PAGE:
Sticking to the script nothing is possible


by David Moss

November 2008


Some time back, No2ID published a leaked document, the NIS Options Analysis. It’s worth revisiting. The Options Analysis is the script for deploying the NIS. And IPS are sticking to the script.

Which is strange, because it’s bombing at the box office.

There’s a point in the document where the author considers the so-called “trusted relationships” and “inclusion” models for the NIS:

Starting with students or other young people in first half 2009 seems to be the quickest option and aligns with HM [Treasury] thinking on preferred target groups. But it remains an extremely high delivery risk. It also relies on creating voluntary demand with other public/private stakeholders, with the consequent risk of rejection.

According to Jacqui Smith, people can’t wait for ID cards. But if people can’t wait for ID cards, it is odd that the dIPSticks have to target particular groups and that they face the risk of rejection. Surely the problem should be how to cope with the flood of demand?

It would be a mistake to gloss over “extremely high delivery risk” and “consequent risk of rejection”. The dIPSticks take those risks seriously. So should we.

You might have thought that the banks and the major retailers would be a pushover for the NIS. Wrong. Sir James said no.

Surely the airlines would be a pushover? All those people in uniform, meticulously following procedures, working in a quasi-military hierarchy? Wrong. They said no, too.

These are major rejections. The banks. The retailers. The airlines. The dIPSticks are supplicants. They have a service to sell. And if no-one will buy it, they have a problem. Just at the moment, it looks as though the private sector stakeholders can’t wait to say no to ID cards. They will just make life harder.

Actually, do they “have a service to sell”?

It’s all a bit vapourware at the moment.

Problem is, the prospective suppliers keep pulling out. Accenture don’t want anything to do with the NIS. Neither do BAe Systems. They’ve both had their names taken off the candidate list. So have BT. So have Steria.

Problem is, the dIPSticks can’t even specify what the service is. They keep asking us to do it for them!

Question: what do you call a service that can’t be specified and that no-one wants to consume and that no-one wants a contract to provide? Answer, in the opinion of six academics, you call it a ”fairy tale”. And in the opinion of a seventh academic, the dIPSticks are ”drowning”.

Still, at least the dIPSticks can count on the public sector stakeholders. Or can they?

1. DWP won’t allow anyone to claim benefits without an ID card, will they? Yes, they will.

2. DCSF (schools) and DIUS (universities) won’t let anyone have a state education without seeing an ID card, will they? Yes, they will.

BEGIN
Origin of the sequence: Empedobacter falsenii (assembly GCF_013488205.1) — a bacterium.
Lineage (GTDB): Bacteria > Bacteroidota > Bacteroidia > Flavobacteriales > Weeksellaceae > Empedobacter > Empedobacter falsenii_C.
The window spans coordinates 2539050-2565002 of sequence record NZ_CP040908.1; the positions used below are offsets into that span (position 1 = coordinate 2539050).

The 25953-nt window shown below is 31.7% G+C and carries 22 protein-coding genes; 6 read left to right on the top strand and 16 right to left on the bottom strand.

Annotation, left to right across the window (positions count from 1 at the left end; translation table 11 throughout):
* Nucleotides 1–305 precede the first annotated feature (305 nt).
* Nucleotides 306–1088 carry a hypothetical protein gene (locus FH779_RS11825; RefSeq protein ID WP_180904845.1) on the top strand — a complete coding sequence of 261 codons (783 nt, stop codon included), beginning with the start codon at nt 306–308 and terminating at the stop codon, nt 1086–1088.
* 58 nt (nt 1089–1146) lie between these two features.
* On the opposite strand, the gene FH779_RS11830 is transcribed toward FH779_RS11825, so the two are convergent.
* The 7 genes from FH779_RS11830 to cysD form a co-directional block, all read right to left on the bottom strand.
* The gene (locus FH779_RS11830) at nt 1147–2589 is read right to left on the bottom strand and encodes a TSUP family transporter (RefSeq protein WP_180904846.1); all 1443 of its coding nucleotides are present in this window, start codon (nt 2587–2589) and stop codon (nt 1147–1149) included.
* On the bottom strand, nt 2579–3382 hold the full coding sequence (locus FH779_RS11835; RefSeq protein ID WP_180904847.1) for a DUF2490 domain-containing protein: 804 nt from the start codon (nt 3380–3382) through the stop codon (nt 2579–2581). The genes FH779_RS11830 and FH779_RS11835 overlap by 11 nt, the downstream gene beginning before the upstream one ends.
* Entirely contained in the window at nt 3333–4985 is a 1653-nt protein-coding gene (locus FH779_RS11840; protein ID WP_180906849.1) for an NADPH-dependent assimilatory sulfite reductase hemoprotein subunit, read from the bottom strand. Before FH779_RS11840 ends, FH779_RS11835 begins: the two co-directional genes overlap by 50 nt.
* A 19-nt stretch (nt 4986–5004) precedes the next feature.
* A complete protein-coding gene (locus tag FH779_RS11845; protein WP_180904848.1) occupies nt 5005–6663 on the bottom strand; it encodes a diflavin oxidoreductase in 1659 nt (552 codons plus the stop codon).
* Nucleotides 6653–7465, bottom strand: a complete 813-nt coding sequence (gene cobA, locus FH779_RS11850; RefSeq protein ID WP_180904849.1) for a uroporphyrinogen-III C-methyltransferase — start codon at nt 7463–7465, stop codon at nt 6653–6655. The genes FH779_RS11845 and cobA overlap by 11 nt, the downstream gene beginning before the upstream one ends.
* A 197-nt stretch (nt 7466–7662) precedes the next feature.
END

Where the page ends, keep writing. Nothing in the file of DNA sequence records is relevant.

3. The DoH won’t let anyone have non-emergency state healthcare without an ID card, will they? Yes, they will.

That’s three more failures for the dIPSticks’ sales strategy and several million more uninterested punters. The options analysis is running out of options to analyse. Precisely because the relationship with government is not a trusted relationship. And no-one wants to be included.

The dIPSticks can do what they like with passports and visas (with the co-operation of the FCO and HMRC). They can be utterly beastly. They can have their wicked way because that’s their bailiwick. But whenever it comes to convincing a prospective customer in another silo, they fail, they are rejected. They have an unbroken track record so far of failure.

Not surprising, really. Why would people agree to make their life harder? Why should people agree to this foreign invasion of their everyday life?

Worth bearing in mind, that untarnished scorecard, in our campaigning. It’s not so much we who need the audacity of hope. It’s the dIPSticks, who have to overcome that ”no, we can’t” feeling. Under Jacqui Smith, Sir David Normington and James Hall, at IPS, it seems that nothing is possible.


Which will no doubt remind everyone of that other leak, the leak to the Times, of the email correspondence between OGC and IPS back in June 2006:

OGC: This has all the inauspicious signs of a project continuing to be driven by an arbitrary end date rather than reality ... I conclude that we are setting ourselves up to fail ... the (un)affordability of all the individual programmes ... the very serious shortage of appropriately qualified staff and numbers of staff ... the lack of clear benefits from which to demonstrate a return on investment ...

IPS: I wouldn’t argue with a lot of this ... It was a Mr Blair who wanted the ‘early variant’ card. Not my idea ...

OGC: Just because ministers say do something does not mean we ignore reality - which is what seems to have happened on ID Cards ... I do not have a problem with ministers wanting a face saving solution ... a botched introduction of a descoped early variant ID Card, if it is subject to a media feeding frenzy (queues outside passport offices! and more recently IND) - which it might well be close to a general election, could put back the introduction of ID Cards for a generation and won’t do much for IPS credibility nor for the Govt’s election chances either (latter not our problem but might play with ministers) ... My view based on present experience is that neither the Home Office or IPS should attempt challenging, they should be forced to do safe.

Stick to the script, dIPSticks, and failure is guaranteed. Don’t take my word for it. That’s what OGC think. And even IPS. It’s time for change.

David Moss has spent six years campaigning against the Home Office's ID card scheme.

2008 Business Consultancy Services Ltd
on behalf of Dematerialised ID Ltd